13. Roine, Jesper & Waldenstrom, Daniel, 2008. "The evolution of top incomes in an egalitarian society: Sweden, 1903-2004," Journal of Public Economics, Elsevier, vol. 92(1-2), pages 366-387, February.
  14. James B. Davies & Susanna Sandström & Anthony Shorrocks & Edward N. Wolff, 2011. "The Level and Distribution of Global Household Wealth," Economic Journal, Royal Economic Society, vol. 121(551), pages 223-254, March.
  15. Edward N. Wolff & Ajit Zacharias, 2006. "Household Wealth and the Measurement of Economic Well-Being in the United States," Economics Working Paper Archive wp_447, Levy Economics Institute.
  16. Gert G. Wagner & Joachim R. Frick & Jürgen Schupp, 2007. "The German Socio-Economic Panel Study (SOEP): Scope, Evolution and Enhancements," SOEPpapers on Multidisciplinary Panel Data Research 1, DIW Berlin, The German Socio-Economic Panel (SOEP).
  17. Markus M. Grabka, 2007. "Codebook for the $PEQUIV File 1984-2006: CNEF Variables with Extended Income Information for the SOEP," Data Documentation 21, DIW Berlin, German Institute for Economic Research.
  18. Matthias Nübling & Hanfried H. Andersen & Axel Mühlbacher & Jürgen Schupp & Gert G. Wagner, 2007. "Computation of Standard Values for Physical and Mental Health Scale Scores Using the SOEP Version of SF12v2," Schmollers Jahrbuch : Journal of Applied Social Science Studies / Zeitschrift für Wirtschafts- und Sozialwissenschaften, Duncker & Humblot, Berlin, vol. 127(1), pages 171-182.
  19. Bourguignon, F. & Chakravarty, S.R., 1998. "The Measurement of Multidimensional Poverty," DELTA Working Papers 98-12, DELTA (Ecole normale supérieure).
  20. Burkhauser, Richard V. & Feng, Shuaizhang & Jenkins, Stephen P. & Larrimore, Jeff, 2008. "Estimating trends in US income inequality using the Current Population Survey: the importance of controlling for censoring," ISER Working Paper Series 2008-25, Institute for Social and Economic Research.
  21. Alessandra Michelangeli & Eugenio Peluso & Alain Trannoy, 2009. "American baby-losers? Robust indirect comparison of affluence across generations," Working Papers 133, ECINEQ, Society for the Study of Economic Inequality.
  22. A. Atkinson, 2003. "Multidimensional Deprivation: Contrasting Social Welfare and Counting Approaches," Journal of Economic Inequality, Springer, vol. 1(1), pages 51-65, April.
  23. Andreas Peichl, 2007. "Measuring richness," German Stata Users' Group Meetings 2007 06, Stata Users Group.
  24. Stephen Bazen & Patrick Moyes, 2011. "Elitism and Stochastic Dominance," Université Paris1 Panthéon-Sorbonne (Post-Print and Working Papers) halshs-00576585, HAL.
  25. Fabien Dell, 2005. "Top Incomes in Germany and Switzerland Over the Twentieth Century," Journal of the European Economic Association, MIT Press, vol. 3(2-3), pages 412-421, 04/05.
  26. Joachim R. Frick & Markus M. Grabka, 2009. "Wealth Inequality on the Rise in Germany," Weekly Report, DIW Berlin, German Institute for Economic Research, vol. 5(10), pages 62-73.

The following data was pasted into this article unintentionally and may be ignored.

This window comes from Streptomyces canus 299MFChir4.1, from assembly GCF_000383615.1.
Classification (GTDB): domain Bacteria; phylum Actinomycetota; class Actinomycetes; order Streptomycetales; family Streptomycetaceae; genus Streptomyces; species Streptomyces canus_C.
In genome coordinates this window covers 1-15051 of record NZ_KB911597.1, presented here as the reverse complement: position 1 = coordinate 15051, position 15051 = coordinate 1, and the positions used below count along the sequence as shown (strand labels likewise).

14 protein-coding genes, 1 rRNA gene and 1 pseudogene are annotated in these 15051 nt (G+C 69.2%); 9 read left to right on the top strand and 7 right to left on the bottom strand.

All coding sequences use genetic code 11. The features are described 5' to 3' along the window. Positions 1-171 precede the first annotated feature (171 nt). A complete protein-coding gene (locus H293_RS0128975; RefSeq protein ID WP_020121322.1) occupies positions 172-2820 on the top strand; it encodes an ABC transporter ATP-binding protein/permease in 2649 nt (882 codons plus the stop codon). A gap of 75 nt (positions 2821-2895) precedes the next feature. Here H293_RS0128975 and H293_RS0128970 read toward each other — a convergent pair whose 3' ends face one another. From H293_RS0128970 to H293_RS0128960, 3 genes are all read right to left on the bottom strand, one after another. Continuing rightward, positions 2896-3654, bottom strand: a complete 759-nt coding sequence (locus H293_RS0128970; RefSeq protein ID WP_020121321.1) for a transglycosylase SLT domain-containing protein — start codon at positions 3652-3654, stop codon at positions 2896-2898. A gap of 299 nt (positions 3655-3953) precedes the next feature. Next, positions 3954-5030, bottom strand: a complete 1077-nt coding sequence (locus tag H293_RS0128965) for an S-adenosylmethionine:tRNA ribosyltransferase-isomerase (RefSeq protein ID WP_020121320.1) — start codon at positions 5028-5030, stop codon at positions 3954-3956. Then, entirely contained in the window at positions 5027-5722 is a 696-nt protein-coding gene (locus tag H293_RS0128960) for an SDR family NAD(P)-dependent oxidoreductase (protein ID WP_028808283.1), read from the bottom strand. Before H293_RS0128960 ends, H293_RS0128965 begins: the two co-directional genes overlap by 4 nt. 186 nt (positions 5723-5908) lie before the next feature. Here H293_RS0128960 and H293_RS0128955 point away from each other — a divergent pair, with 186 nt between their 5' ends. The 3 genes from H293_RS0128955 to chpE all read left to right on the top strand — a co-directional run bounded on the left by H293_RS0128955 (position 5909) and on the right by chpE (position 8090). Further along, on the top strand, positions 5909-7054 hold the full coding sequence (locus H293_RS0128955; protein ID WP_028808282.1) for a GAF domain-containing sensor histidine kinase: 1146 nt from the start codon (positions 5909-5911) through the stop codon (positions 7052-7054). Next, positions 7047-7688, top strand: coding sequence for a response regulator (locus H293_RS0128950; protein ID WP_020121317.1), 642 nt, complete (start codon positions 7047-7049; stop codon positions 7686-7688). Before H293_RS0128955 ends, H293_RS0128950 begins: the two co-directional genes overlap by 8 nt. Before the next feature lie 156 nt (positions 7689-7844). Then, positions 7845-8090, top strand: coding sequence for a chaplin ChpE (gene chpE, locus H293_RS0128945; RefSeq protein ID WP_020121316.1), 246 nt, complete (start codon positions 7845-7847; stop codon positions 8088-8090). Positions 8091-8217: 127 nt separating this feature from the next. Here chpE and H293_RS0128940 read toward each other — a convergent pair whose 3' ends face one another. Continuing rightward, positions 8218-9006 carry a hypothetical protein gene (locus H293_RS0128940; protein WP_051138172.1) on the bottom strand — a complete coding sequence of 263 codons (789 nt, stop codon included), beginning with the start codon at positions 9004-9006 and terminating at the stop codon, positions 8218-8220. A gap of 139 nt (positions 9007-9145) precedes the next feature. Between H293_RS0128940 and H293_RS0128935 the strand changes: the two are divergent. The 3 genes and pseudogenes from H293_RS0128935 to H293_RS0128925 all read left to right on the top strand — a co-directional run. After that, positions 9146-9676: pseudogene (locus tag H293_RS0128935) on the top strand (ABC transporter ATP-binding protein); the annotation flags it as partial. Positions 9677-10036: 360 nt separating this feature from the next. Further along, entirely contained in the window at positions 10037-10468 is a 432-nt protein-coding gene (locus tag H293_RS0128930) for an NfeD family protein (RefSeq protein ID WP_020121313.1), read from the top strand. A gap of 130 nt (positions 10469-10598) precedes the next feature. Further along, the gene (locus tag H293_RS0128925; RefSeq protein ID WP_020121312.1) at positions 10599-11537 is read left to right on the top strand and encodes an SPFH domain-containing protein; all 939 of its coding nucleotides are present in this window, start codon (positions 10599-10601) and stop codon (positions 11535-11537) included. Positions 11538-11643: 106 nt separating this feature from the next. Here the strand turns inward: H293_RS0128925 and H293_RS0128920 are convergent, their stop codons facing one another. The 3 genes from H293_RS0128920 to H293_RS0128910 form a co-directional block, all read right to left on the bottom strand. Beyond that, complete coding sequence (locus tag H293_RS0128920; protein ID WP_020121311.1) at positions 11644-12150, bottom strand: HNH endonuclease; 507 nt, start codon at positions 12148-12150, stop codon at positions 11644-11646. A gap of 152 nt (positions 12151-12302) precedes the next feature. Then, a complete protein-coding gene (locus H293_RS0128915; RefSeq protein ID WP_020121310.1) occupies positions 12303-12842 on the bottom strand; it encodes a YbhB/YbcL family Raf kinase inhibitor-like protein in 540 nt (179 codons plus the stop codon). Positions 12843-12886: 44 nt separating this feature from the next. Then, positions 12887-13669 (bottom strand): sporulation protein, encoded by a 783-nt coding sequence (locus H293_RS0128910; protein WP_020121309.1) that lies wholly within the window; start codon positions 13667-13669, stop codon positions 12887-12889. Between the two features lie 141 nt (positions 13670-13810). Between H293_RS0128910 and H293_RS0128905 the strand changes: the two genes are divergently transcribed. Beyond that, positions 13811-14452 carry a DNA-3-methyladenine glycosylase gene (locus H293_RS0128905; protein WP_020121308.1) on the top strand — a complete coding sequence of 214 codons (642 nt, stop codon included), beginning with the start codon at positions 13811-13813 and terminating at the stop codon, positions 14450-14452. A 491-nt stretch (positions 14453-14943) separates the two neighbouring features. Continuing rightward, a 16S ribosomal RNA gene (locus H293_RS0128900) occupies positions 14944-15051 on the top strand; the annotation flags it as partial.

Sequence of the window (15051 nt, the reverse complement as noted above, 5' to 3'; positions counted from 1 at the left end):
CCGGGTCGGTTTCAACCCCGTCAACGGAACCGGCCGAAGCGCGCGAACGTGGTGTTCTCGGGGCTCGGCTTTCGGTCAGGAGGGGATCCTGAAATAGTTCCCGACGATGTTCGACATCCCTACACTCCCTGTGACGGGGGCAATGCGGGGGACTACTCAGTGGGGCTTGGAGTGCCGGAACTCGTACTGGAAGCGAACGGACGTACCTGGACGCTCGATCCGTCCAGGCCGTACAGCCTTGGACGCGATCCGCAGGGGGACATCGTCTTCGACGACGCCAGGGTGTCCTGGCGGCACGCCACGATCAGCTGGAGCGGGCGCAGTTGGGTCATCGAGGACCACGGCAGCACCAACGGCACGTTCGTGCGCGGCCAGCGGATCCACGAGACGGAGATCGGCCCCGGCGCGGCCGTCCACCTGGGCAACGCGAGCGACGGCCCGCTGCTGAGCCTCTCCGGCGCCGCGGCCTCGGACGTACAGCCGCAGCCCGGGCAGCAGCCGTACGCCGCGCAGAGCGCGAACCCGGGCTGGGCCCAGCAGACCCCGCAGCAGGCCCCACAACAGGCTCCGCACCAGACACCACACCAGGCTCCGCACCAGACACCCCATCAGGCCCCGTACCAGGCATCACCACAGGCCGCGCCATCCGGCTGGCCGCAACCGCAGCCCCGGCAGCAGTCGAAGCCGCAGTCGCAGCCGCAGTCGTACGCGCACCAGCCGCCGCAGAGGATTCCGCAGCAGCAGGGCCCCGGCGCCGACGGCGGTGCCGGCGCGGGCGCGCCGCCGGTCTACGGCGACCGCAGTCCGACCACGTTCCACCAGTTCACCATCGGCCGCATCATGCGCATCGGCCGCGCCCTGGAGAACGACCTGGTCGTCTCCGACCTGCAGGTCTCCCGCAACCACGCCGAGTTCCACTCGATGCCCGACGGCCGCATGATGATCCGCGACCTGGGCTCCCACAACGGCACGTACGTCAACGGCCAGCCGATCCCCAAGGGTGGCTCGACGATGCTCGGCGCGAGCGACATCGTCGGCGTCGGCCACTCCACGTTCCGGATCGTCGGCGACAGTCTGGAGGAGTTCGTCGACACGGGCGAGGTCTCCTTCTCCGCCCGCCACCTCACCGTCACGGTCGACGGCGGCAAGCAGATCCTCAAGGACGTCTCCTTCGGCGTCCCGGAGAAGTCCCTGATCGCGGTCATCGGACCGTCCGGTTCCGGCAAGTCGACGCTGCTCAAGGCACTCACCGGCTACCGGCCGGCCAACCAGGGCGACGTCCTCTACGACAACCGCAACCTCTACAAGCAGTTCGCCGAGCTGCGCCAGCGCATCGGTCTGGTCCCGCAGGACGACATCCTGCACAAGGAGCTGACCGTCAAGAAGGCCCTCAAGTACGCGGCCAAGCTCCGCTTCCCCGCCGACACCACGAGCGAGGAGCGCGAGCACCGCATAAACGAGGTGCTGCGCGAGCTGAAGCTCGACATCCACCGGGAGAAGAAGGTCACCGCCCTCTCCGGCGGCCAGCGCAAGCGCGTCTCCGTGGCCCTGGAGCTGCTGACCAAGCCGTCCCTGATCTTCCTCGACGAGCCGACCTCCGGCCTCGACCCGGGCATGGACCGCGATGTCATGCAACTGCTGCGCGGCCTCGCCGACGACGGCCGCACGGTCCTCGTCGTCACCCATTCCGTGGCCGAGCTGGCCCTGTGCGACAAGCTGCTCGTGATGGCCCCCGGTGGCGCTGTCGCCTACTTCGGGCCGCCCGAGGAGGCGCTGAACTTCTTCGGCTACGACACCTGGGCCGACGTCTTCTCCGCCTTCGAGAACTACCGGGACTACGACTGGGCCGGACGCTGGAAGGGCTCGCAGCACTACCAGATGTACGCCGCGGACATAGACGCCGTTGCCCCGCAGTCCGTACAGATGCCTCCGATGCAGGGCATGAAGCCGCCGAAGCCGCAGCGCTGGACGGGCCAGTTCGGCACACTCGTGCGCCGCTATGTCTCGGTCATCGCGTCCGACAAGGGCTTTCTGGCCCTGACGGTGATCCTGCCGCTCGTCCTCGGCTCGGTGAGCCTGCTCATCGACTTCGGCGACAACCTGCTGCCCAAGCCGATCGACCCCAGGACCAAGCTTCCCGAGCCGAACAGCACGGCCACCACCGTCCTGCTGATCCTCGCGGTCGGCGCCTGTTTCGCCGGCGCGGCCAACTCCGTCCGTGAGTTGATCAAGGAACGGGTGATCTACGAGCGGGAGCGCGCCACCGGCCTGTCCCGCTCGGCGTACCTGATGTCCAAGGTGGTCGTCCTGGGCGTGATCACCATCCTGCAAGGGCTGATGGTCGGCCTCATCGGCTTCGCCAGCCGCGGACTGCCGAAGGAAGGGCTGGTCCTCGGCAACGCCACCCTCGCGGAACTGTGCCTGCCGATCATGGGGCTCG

27. Thomas Piketty, 2005. "Top Income Shares in the Long Run: An Overview," Journal of the European Economic Association, MIT Press, vol. 3(2-3), pages 382-392, 04/05.
  28. Chakravarty, Satya R., 1983. "A new index of poverty," Mathematical Social Sciences, Elsevier, vol. 6(3), pages 307-313, December.
  29. Alkire, Sabina & Foster, James, 2011. "Counting and multidimensional poverty measurement," Journal of Public Economics, Elsevier, vol. 95(7-8), pages 476-487, August.
  30. Jenkins, Stephen P. & Jantti, Markus, 2005. "Methods for summarizing and comparing wealth distributions," ISER Working Paper Series 2005-05, Institute for Social and Economic Research.
  31. Anthony B. Atkinson, 2005. "Comparing the Distribution of Top Incomes Across Countries," Journal of the European Economic Association, MIT Press, vol. 3(2-3), pages 393-401, 04/05.
Full references (including those not matched with items on IDEAS)

This item is featured on the following reading lists or Wikipedia pages:

  1. SOEP based publications

When requesting a correction, please mention this item's handle: RePEc:iza:izadps:dp4825. See general information about how to correct material in RePEc.

For technical questions regarding this item, or to correct its authors, title, abstract, bibliographic or download information, contact: (Mark Fallak)

If you have authored this item and are not yet registered with RePEc, we encourage you to do it here. This allows to link your profile to this item. It also allows you to accept potential citations to this item that we are uncertain about.

If references are entirely missing, you can add them using this form.

If the full references list an item that is present in RePEc, but the system did not link to it, you can help with this form.

If you know of missing items citing this one, you can help us creating those links by adding the relevant references in the same way as above, for each refering item. If you are a registered author of this item, you may also want to check the "citations" tab in your profile, as there may be some citations waiting for confirmation.

Please note that corrections may take a couple of weeks to filter through the various RePEc services.

This information is provided to you by IDEAS at the Research Division of the Federal Reserve Bank of St. Louis using RePEc data.